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Justin Williams’ ‘Calmness’ Can Serve the Capitals Well in Game 7

The Capitals know Williams’ legendary Game 7 performances will continue into the matchup against the Penguins

NHL: Stanley Cup Playoffs-Toronto Maple Leafs at Washington Capitals Geoff Burke-USA TODAY Sports

Justin Williams stood at the end of the Capitals’ locker room at Kettler, waiting for the media to gather in front of him. His facial expression and demeanor could be described as a disgruntled teenage cashier waiting for their shift to end so they could go hang out with friends.

Everyone wanted to hear what Mr. Game 7 had to say. After all, it’s a nickname Williams earned with his consistent standout performances. In seven career Game 7s, Williams has seven goals and seven assists, with a perfect 7-0 record.

It’s a moniker Williams clearly can’t stand. To him, Game 7 performances are just apart of the job, and Williams, always one to strive to put in the best work possible, just wants to hit the ice so he can help out the team’s main cause.

“It’s going to be a fight,” Williams said of the upcoming Game 7 against the Pittsburgh Penguins. “I can tell you one thing, I’m going to give everything I have tonight and make sure I don’t let my teammates down, and everyone in this room is going to do the same. And we’ll be fine.”

Initially down three games to one in the series, the Capitals have clawed their way back to even it up in a must-win game at the Verizon Center. And while Williams’ production has cooled a bit against the Penguins—he’s recorded points in just two games this series with three total assists—guys around the team will be looking in Williams’ direction.

Trotz knows that many will lean on the three-time Stanley Cup winner as well, and he knows the 35-year-old can handle the moment.

“I don’t have any doubts about what Justin is going to bring,” Trotz said. “He’s going to bring his all, and his all is pretty good.”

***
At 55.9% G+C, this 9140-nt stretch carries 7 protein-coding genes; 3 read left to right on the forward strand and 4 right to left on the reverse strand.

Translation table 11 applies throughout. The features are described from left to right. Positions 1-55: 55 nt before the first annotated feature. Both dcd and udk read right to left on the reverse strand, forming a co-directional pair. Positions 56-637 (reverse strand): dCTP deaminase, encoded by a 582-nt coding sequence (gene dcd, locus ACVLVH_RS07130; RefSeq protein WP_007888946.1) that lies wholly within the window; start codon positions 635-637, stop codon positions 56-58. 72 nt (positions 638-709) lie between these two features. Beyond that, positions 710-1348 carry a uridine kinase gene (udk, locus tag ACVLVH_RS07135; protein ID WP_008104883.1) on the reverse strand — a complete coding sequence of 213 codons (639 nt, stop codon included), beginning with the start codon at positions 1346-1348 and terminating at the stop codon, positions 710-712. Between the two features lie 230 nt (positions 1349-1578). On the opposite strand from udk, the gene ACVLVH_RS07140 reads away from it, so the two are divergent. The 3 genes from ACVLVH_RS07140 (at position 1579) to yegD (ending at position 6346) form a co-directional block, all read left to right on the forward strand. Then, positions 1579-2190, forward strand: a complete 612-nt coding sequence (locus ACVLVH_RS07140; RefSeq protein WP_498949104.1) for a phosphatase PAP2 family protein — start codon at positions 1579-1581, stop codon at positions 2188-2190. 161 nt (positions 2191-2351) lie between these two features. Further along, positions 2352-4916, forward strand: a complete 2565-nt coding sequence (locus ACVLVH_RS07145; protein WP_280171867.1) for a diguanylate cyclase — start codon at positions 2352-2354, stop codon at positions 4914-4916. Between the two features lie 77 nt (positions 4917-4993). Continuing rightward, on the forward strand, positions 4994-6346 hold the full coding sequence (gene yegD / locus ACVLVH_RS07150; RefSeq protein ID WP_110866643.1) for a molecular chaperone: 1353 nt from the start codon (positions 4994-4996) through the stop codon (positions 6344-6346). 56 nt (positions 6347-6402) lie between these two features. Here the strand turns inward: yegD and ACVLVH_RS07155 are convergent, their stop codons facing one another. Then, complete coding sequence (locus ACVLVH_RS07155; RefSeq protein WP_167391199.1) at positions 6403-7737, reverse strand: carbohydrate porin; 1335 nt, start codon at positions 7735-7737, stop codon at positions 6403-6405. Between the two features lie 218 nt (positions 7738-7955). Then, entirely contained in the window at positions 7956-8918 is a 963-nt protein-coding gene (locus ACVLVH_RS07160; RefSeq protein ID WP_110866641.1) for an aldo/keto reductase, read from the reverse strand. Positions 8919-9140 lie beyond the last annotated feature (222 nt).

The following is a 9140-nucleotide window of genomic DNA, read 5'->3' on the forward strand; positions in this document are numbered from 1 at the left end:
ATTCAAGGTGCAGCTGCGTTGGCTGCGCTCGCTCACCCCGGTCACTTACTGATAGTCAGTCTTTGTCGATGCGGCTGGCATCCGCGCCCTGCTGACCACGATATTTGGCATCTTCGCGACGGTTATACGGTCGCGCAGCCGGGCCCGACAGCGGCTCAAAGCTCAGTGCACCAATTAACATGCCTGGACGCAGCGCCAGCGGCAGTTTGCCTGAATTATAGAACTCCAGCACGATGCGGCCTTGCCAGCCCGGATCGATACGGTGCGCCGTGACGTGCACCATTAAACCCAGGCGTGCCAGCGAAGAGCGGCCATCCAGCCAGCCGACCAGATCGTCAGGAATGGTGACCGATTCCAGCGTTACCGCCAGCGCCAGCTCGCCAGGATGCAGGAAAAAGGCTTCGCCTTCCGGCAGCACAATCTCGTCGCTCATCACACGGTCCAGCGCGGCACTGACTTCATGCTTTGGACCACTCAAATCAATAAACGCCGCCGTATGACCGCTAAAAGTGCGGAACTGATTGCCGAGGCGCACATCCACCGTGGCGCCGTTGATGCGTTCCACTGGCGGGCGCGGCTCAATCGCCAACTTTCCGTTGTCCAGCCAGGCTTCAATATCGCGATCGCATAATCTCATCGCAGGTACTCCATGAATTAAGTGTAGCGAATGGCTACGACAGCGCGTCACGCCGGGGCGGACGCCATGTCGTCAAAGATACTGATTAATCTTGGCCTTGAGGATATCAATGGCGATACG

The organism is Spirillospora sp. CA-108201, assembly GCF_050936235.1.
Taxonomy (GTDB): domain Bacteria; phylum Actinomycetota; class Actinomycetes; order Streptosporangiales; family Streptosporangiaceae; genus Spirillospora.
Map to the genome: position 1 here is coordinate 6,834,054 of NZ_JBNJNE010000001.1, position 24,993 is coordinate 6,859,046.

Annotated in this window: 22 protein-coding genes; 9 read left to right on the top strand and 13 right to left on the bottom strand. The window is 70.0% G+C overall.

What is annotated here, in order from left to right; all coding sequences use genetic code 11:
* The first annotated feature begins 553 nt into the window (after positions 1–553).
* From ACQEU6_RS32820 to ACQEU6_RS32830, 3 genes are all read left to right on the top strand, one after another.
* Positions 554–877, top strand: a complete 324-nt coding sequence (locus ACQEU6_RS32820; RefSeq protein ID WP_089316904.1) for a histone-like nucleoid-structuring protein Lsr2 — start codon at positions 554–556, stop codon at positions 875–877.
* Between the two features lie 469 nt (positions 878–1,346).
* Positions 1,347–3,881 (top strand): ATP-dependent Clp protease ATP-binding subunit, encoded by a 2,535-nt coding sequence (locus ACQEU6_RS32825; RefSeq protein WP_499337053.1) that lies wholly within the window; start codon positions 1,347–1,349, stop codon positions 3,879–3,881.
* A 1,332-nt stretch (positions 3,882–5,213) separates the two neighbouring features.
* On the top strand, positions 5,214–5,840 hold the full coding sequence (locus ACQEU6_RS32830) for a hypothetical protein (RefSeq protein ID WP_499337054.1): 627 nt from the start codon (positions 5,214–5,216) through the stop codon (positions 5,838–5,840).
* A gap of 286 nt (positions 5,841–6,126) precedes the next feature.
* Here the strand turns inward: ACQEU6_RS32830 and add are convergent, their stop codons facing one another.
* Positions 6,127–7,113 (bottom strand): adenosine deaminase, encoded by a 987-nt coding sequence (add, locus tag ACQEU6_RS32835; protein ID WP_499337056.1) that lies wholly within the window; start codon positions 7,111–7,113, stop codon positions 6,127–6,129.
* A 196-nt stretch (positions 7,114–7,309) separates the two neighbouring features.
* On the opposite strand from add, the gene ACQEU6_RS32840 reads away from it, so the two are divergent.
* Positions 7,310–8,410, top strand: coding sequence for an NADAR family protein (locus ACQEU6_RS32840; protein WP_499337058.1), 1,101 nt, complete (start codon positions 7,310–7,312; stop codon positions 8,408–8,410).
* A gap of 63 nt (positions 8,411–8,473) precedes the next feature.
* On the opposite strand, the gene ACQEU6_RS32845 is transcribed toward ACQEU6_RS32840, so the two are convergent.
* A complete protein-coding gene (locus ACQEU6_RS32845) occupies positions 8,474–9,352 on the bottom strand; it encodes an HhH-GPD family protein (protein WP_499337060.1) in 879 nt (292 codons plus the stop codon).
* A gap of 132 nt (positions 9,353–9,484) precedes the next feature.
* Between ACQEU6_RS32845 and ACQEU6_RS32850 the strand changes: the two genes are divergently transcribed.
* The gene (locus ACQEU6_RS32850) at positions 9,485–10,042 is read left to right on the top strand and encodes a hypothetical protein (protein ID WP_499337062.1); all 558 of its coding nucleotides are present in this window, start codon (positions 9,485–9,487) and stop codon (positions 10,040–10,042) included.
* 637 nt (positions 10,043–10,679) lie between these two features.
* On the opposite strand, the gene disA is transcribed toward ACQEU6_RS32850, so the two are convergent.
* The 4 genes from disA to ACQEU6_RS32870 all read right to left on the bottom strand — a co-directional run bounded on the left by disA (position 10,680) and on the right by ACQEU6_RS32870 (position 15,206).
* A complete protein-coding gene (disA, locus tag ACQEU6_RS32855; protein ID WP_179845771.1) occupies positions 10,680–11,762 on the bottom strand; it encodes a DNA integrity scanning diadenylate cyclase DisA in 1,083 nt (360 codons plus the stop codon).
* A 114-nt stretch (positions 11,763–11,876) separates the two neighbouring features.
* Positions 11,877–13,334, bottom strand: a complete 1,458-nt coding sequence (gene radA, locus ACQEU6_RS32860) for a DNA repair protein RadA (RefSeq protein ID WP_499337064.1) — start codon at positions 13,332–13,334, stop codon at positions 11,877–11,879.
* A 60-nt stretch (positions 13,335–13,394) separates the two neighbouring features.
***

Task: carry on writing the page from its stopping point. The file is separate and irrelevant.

One guy in particular that will listen to Williams, whether it be for guidance, confidence or reassurance, is T.J. Oshie. In 54 career playoff games, Oshie has never participated in a Game 7 before. He knows that he personally has to ramp up his play, and he also has confidence Williams will do the same.

“It’s going to be exciting to see,” Oshie said of Williams’ upcoming performance. “We all know the level of competitiveness he’s able to bring himself to. It’s almost a competitive calmness that a lot of us aren’t able to find. We’ll look for him as well as a lot of other guys tonight.”

That level of calmness could serve the Capitals well if it’s able to resonate within the locker room. Not only is it a Game 7, not only do the Capitals have to look past the narrative of the historical context of the Capitals’ franchise record of 4-10 in Game 7s or the Penguins 5-0 Game 7 record in away arenas, but they have to temper the excitement level of coming back from a 3-1 series deficit. The excitement level around the team is at an all-time high, but the Capitals obviously don’t want to head into this game too amped up.

That’s at least the mindset if you are a common person with little athlete ability and an even littler amount of an athletic mindset, and not a world-class professional athlete like a Washington Capital. According to Kevin Shattenkirk, the memory of Games 1 through 6 has been wiped clean. All that matters now is a single game.

“After we won last game, we parked the fact that we came back from 3-1,” Shattenkirk said. “It’s a one-game series now. This is sudden death. That’s all we can really focus on. What we take from Games 5 and 6 is that we played the right way. We saw that we had the right formula and that it worked, and that’s all we can really worry about. We can’t think to ourselves that because those two games went in our favor that tonight’s going to automatically do that.”

Replicating the performances in Game 5 and 6 will be a difficult task with the Penguins quite literally fighting to save their 2016-17 season, but if the Capitals do manage to do just that, they’ll have the odds in their favor.

In Game 5, the Capitals took 14 more shot attempts than the Penguins managed, and 10 more shots on goal. Game 6 was equally lopsided, with the Capitals taking 13 more shot attempts and eight more shots shots on goal, holding the Penguins to just nine shots through the first two periods. In total on the series, Washington has taken 131 more shot attempts than the Penguins and have managed to put 67 more shots on goal.

But none of that matters in Game 7. With both teams in the same boat, both teams looking to extend their season and with both teams’ Stanley Cup hopes on the line, the game essentially becomes a coin flip.

And while that weighs heavily on virtually everyone that is invested in both teams’ nerves, that’s what makes it fun.

It’s what these guys have dreamed of.

“It’s just something about Game 7,” Oshie said. “You grow up hearing about it, you dream about scoring the game-winning goal in overtime of Game 7. That’s what, as a hockey player, you grow up dreaming about. I’m excited for the challenge. It’s going to be fun to go out there.”